Columbia got some attention last week in the U.S. thanks to some sound bites from our presidential candidates. But, there is a lot more going on there than meets our myopic media's eyes.
Right now, over a million Indigenous Colombians embark on a second week of community actions aimed at securing some of their ancestral lands. Last week's protests denounced government repression resulting in two more deaths and dozens of wounded by riot police. Uribe cautioned protestors to ask for forgiveness from the Police and to clear the blockade of highways. The president also made a call for the government to buy some land to set aside for the Indigenous community. Currently, the government holds 27% of Colombia's undeveloped territories in the name of the indigenous community.
In particular, there is one area in the northeast, claimed by the Uwa people, that is earmarked to be drilled by the Ecopetrol. The Uwa are mobilizing to have a voice in the affair.
Luis Ebelis Andrade, president of the National Indigenous Organization of Colombia or ONIC in Spanish, expressed that Uribe is trying to sweep the violent crisis under the rug. Over the last week, government and paramilitary forces have been repressing indigenous mobilizations. The killing and disappearances of thousands of indigenous people and labor leaders by paramilitaries is considered at crisis levels by those affected by the state-sanctioned violence. President Uribe, however, refuses to meet with representatives from the indigenous group, claiming they have ties to FARC guerrillas.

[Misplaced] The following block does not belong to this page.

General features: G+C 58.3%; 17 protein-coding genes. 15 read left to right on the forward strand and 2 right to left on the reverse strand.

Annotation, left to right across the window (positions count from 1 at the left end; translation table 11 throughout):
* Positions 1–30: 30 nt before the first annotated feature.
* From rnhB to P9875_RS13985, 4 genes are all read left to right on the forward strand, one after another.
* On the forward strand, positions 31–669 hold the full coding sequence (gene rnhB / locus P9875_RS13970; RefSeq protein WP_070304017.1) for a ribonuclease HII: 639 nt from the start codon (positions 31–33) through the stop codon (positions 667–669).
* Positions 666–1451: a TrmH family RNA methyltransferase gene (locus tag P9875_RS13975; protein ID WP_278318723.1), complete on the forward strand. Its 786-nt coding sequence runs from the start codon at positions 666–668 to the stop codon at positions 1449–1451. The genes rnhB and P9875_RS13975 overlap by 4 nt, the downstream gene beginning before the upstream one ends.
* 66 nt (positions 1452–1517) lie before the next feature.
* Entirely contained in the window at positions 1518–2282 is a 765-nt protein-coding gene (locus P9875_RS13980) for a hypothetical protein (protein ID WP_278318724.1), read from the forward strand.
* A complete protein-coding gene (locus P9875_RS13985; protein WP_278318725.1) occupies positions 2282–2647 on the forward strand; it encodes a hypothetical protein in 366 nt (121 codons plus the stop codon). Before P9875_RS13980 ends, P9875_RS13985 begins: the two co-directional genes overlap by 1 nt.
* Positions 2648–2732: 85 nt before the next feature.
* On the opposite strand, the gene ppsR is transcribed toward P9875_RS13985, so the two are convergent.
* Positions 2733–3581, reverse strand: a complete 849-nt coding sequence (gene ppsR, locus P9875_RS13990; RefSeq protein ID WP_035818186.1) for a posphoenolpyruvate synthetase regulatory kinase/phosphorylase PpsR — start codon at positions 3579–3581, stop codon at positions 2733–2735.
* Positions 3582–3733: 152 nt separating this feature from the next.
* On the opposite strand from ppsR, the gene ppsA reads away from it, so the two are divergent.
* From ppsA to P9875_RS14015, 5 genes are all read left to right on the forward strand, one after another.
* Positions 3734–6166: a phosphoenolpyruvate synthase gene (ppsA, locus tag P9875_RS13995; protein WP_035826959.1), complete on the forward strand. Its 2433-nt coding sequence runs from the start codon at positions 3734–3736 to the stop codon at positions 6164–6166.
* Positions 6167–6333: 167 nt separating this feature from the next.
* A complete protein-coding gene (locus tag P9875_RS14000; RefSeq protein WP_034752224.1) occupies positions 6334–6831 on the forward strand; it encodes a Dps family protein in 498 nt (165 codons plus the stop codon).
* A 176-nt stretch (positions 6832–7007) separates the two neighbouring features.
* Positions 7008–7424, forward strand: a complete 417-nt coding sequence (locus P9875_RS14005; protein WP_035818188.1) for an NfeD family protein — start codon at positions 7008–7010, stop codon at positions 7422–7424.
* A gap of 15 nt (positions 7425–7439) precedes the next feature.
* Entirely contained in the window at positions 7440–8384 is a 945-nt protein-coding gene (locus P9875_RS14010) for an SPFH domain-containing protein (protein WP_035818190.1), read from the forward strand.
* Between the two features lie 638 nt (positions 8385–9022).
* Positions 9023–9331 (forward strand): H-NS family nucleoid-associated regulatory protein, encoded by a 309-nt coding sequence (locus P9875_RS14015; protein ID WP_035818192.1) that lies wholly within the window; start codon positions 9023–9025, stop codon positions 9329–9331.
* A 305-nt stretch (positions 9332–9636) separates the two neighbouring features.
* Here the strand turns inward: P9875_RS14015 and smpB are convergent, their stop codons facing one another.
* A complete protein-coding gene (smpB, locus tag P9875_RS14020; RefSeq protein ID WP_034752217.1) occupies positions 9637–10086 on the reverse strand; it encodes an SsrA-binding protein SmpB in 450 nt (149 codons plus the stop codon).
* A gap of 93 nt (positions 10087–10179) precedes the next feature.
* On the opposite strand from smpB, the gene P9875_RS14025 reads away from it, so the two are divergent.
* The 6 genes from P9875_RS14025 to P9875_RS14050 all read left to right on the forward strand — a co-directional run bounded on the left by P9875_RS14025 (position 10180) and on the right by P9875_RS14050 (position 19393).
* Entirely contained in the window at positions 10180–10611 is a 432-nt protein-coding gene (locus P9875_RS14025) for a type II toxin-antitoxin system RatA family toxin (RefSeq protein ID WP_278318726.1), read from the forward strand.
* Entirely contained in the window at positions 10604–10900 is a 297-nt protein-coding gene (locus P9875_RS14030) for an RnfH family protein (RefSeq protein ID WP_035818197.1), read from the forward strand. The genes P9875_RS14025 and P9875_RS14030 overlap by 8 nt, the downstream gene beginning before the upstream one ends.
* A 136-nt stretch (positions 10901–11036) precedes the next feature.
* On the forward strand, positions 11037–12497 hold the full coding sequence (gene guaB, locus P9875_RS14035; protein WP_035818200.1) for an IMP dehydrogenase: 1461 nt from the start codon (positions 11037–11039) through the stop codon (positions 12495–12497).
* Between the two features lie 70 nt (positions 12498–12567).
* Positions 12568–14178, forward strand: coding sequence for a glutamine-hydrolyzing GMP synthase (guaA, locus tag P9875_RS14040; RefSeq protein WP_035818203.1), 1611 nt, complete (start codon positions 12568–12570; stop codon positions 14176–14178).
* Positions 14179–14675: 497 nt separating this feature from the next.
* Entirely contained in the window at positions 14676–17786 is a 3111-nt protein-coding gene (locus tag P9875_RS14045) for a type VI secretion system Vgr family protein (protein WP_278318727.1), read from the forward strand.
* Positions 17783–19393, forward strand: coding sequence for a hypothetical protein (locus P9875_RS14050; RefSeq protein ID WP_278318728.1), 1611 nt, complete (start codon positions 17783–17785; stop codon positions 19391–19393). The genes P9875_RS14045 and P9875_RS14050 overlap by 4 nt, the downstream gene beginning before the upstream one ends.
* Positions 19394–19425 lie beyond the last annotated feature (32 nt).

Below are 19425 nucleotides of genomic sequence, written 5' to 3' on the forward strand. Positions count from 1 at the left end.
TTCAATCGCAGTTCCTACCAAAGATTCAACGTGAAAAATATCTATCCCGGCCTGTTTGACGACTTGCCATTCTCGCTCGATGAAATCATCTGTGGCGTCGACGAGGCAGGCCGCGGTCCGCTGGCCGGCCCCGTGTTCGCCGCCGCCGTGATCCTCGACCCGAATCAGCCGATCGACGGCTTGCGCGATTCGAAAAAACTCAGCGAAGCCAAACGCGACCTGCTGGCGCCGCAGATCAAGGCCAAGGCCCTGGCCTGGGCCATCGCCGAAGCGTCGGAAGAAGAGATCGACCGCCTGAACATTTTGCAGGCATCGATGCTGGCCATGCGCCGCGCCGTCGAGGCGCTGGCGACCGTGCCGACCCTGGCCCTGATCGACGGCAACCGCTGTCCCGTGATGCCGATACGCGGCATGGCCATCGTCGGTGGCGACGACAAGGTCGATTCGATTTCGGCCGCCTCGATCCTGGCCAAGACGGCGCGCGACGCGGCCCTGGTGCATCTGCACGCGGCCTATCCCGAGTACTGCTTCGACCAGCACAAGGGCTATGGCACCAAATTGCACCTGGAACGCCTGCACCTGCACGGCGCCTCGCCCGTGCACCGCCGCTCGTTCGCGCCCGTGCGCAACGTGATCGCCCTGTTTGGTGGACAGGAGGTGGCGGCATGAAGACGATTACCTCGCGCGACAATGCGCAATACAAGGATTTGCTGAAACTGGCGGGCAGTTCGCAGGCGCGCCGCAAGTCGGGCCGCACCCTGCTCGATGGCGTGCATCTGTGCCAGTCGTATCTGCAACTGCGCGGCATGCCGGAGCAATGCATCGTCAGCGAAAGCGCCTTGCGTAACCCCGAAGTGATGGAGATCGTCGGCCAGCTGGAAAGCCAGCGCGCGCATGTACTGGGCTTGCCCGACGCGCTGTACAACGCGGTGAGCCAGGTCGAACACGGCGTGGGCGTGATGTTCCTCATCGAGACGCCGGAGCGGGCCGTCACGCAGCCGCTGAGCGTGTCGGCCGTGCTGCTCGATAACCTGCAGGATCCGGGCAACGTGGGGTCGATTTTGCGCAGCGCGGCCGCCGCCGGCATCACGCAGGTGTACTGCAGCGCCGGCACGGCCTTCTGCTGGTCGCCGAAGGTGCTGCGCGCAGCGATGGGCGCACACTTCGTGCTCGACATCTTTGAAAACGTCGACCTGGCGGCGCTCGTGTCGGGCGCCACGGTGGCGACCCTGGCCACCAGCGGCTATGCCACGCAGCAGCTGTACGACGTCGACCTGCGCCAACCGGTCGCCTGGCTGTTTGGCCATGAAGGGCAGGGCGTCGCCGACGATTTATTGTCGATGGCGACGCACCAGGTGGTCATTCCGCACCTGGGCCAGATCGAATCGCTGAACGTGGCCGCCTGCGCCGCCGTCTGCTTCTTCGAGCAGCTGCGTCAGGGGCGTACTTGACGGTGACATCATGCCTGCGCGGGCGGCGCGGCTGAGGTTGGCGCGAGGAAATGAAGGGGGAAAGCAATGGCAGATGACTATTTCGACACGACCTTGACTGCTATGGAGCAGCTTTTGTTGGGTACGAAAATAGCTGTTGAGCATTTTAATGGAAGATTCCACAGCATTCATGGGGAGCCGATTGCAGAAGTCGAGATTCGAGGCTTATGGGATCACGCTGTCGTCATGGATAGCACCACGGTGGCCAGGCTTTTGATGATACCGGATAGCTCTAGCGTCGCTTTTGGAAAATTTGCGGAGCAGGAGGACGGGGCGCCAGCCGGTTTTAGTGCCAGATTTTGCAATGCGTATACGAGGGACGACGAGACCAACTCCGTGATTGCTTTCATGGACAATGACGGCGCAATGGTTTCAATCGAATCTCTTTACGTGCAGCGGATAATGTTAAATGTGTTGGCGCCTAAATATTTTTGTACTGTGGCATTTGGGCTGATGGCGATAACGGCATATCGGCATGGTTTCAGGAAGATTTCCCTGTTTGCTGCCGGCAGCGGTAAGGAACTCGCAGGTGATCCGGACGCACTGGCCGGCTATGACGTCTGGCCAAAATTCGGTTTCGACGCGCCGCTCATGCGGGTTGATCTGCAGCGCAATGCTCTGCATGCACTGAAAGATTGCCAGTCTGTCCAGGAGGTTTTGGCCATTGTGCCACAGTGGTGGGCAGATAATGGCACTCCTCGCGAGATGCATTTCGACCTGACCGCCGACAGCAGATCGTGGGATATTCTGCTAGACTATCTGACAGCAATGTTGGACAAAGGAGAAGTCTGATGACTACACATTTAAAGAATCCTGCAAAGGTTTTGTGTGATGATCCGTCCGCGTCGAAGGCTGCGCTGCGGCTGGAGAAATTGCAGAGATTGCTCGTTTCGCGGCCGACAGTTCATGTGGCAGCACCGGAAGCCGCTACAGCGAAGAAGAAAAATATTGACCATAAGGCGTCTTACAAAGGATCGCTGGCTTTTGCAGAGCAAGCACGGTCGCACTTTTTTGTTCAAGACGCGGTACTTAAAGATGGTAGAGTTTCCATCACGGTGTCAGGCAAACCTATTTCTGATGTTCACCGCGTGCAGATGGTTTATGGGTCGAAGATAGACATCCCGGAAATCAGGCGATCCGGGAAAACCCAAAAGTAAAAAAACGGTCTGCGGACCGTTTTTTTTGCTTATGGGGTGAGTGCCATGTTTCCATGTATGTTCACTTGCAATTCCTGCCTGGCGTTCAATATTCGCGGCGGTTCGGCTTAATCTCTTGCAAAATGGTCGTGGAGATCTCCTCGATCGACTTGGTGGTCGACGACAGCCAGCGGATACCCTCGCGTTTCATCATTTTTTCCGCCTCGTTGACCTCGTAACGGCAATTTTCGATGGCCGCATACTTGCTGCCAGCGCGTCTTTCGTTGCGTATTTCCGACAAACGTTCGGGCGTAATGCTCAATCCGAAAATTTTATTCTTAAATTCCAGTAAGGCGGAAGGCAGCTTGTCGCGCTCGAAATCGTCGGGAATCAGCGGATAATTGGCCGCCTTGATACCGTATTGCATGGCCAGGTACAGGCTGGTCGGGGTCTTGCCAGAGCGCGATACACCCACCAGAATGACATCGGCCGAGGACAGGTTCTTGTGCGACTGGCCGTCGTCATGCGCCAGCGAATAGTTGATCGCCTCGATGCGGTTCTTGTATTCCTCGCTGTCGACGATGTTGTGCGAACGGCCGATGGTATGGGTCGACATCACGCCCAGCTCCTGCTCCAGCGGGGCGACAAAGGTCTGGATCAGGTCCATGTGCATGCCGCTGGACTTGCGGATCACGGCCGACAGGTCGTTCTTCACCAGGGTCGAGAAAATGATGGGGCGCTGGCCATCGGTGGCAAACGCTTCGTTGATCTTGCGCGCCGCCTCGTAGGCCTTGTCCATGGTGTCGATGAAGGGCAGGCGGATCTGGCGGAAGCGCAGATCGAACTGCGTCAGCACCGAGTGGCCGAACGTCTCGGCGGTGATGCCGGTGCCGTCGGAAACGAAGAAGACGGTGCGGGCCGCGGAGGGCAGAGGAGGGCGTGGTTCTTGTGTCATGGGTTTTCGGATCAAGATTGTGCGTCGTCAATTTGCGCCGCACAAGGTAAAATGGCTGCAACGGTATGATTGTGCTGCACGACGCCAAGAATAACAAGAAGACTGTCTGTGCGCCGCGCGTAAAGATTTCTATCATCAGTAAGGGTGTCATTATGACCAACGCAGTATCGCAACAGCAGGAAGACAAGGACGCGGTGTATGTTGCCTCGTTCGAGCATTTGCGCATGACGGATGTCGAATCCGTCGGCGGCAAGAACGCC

Ebelis Andrade suggested that President Uribe should explain to the international community why thousands of killings go uninvestigated instead of pointing at struggling Indians as terrorists. He also stated that between the killings and the economic marginalization, the indigenous community is threatened with extinction. ONIC has officially called on the Inter-American Commission on Human Rights to facilitate a dialogue with the Colombian Government.
The recent road blocks follow a 24 day strike by some 12,500 sugar cane cutters. They were calling for direct employment by sugar companies who have been using subcontractors to circumvent any applicable legal labor requirements. At issue are contract procedures and the systematic punishment and killings of labor leaders. This kind of repression of labor has also been documented to occur with other industries including to the very visible Chiquita Banana, Nestle and Coca Cola brands.